Attempting to decrypt master key... takes 10 seconds

Just downloaded and installed the latest version of EndevourOS as of 4/20/2022. Since this is a laptop, I elected to encyrpt the disk during the installation. Everything works fine however on startup, it takes a long time for the key to be decrypted. Sometimes between 10 and 20 seconds. Grup just sits there with the message “Attempting to decrypt master key…”. Eventually it goes forward and boots up just fine.

After researching the issue it appears that this has something to do with the complexity of the key. I have read multiple people comment about creating a new key with less iterations or something to that nature. What I haven’t found was anything that explains how to do that in a way I can understand. I am hesitant to start typing commands that I don’t fully comprehend and end up bricking my laptop.

Can someone please suggest how to change the key to a less complex one and what commands I need to do it?

Thanks in advance for assistance.

The issue is that grub decryption happens entirely in software as grub doesn’t support hardware decryption.

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on solus it takes 1 sec, eos 10 secs, same pw, same hw, same nvme

Is this an issue of the complexity of the key just being very high by default on installation? I have an older laptop (with an original Antergos install) that takes zero seconds to decrypt. I can’t imagine it is because of the speed of the laptop but the complexity used during install. How can I make this faster?

Solus uses an unencrpyted initramfs. That means that the initramfs can decrypt it which has the benefit of all the functionality of the kernel/initramfs including hardware-accelerated decryption.

If you are willing to lower your security a bit you can configure EOS this way as well.


See above.

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Yes, I have no problem with lower level security. Nothing super secret on the laptop, just want to keep casual folks out in case it got stolen. How do I configure EOS to do as you suggest? Does it have to be done at installation or can it be done after install?

You need an unencrypted /boot partition.

If it is fresh install, it is probably easier to re-install. Use manual partitioning and create a 1GiB ext4 partition and mount it at /boot.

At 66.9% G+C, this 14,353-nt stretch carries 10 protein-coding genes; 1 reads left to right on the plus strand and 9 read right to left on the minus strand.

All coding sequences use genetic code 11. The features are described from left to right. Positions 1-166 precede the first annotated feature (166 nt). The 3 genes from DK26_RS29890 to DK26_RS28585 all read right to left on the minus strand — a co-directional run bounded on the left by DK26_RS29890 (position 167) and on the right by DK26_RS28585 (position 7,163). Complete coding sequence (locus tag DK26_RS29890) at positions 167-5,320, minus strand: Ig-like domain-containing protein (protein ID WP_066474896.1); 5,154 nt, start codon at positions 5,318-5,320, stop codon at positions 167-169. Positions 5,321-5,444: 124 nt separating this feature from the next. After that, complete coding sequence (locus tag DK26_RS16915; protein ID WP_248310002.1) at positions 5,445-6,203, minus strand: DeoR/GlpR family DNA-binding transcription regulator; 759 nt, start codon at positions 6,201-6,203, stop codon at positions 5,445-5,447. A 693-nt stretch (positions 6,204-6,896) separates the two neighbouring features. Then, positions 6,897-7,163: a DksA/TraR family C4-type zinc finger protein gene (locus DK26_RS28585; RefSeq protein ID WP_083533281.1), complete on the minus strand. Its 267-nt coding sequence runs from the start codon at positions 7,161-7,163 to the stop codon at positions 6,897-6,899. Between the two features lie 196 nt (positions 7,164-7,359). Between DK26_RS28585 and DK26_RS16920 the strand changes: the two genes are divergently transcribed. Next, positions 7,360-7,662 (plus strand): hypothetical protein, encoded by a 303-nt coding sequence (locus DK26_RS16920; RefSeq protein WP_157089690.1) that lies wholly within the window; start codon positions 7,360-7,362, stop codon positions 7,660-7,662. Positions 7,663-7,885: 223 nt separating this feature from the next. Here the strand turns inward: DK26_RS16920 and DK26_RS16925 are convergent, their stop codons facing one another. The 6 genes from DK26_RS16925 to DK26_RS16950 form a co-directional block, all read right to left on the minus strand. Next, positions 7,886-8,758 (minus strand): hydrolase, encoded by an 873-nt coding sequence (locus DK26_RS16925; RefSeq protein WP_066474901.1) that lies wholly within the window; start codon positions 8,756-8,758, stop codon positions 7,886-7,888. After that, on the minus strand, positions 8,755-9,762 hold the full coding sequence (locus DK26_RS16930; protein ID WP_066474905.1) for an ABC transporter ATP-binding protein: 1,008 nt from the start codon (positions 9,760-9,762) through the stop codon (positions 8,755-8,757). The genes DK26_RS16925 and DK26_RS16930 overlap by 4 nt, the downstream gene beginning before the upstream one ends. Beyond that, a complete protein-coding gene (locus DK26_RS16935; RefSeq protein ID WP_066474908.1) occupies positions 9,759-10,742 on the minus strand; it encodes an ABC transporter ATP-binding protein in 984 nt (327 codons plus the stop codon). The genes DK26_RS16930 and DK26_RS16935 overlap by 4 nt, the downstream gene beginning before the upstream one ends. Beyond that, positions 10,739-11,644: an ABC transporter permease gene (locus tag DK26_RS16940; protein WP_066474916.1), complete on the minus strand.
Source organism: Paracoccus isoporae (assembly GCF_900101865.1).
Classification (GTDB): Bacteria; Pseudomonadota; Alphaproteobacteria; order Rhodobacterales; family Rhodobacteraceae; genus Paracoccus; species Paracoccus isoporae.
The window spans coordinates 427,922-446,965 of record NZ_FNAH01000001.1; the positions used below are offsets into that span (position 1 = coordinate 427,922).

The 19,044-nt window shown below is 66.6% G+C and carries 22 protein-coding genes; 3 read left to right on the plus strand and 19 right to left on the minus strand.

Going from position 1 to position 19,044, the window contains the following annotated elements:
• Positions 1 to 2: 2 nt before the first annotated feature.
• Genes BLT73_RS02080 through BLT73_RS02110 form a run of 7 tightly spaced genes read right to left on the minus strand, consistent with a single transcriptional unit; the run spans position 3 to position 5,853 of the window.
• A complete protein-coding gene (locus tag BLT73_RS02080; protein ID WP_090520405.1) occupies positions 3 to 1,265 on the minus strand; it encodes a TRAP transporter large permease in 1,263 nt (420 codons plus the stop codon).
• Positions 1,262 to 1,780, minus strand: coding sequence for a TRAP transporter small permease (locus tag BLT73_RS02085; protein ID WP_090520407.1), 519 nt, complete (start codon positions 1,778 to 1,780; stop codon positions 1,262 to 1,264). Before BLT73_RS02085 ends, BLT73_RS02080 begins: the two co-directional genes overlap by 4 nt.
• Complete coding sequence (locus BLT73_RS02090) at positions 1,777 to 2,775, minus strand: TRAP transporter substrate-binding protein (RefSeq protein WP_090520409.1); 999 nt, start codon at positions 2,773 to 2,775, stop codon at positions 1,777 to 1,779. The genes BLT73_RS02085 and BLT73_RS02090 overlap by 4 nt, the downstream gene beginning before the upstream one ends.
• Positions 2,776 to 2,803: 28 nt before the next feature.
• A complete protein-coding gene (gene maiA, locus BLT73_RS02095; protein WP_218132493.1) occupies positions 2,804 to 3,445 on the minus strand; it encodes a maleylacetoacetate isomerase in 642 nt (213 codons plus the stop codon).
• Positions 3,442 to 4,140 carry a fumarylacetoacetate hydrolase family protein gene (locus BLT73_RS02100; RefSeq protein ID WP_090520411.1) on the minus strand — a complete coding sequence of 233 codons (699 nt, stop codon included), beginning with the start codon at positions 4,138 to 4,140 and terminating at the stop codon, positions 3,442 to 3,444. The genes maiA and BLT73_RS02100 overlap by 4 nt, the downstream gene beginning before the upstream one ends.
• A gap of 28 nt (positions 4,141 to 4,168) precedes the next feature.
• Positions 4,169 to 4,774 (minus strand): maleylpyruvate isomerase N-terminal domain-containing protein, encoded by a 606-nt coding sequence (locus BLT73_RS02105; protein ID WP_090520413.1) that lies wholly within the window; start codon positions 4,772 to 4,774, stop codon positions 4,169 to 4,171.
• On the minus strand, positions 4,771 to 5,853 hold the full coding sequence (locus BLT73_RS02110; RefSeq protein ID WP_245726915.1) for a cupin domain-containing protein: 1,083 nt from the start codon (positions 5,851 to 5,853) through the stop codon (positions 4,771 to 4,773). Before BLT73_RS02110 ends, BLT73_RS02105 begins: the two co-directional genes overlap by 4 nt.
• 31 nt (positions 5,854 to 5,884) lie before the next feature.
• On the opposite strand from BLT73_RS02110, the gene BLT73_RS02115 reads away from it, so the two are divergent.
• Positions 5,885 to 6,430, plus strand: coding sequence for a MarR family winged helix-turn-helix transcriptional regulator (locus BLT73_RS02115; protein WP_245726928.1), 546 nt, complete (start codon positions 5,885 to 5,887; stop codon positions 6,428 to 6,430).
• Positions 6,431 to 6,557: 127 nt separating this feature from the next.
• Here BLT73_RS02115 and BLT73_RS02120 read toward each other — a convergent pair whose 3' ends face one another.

If it is not a clean install, you can do it post-install.

  • Create 1GiB of free space somewhere on the disk
  • Create a ext4 partition in that space
  • Copy the date from /boot into it excluding the data in /boot/efi
  • Add an entry in /etc/fstab for the new /boot partition
  • sudo umount /boot/efi
  • sudo mount /boot
  • sudo mount /boot/efi
  • If all that worked, reboot. If it worked, you should not be asked for a password at all
  • Lastly remove the keyfile from your luks volume
  • Reboot and this time you should be asked for a password

I should warn you that there is a side-effect of this process if you are using btrfs. It will limit your ability to boot into snapshots and/or restore snapshots seamlessly.


Thanks, I will have to study this a bit and see if it is something I feel comfortable trying to do. Install is new so I wouldn’t lose much to re-do but can’t do it while traveling on the road currently.

Is the default installation of Endevour OS with encryption always going to result in 10+ second delays on boot to decrypt for everyone? Is there no way to choose the complexity desired at installation so as to reduce the boot delay? I think a lot of people will want encryption but will think twice if it is going to result in boot times taking so long.

No. It depends on the speed of your CPU.

So I just counted the time it took and it was actually 20 seconds for the key to decrypt. This is on a Ryzen 9 6000 series (mobile) processor. While it isn’t quite as fast as a desktop processor, it is pretty much AMDs top of the line mobile solution for 2022. While I understand it is CPU dependent, I can’t believe that this is behaving properly. I think the key that was created is too complex.

I have seen issues like these before.

I think the Calamares installer uses an –iter-time 200000 where a luks2 default is 2000 - we are talking ms so the 20s equals an --iter-time of 200000.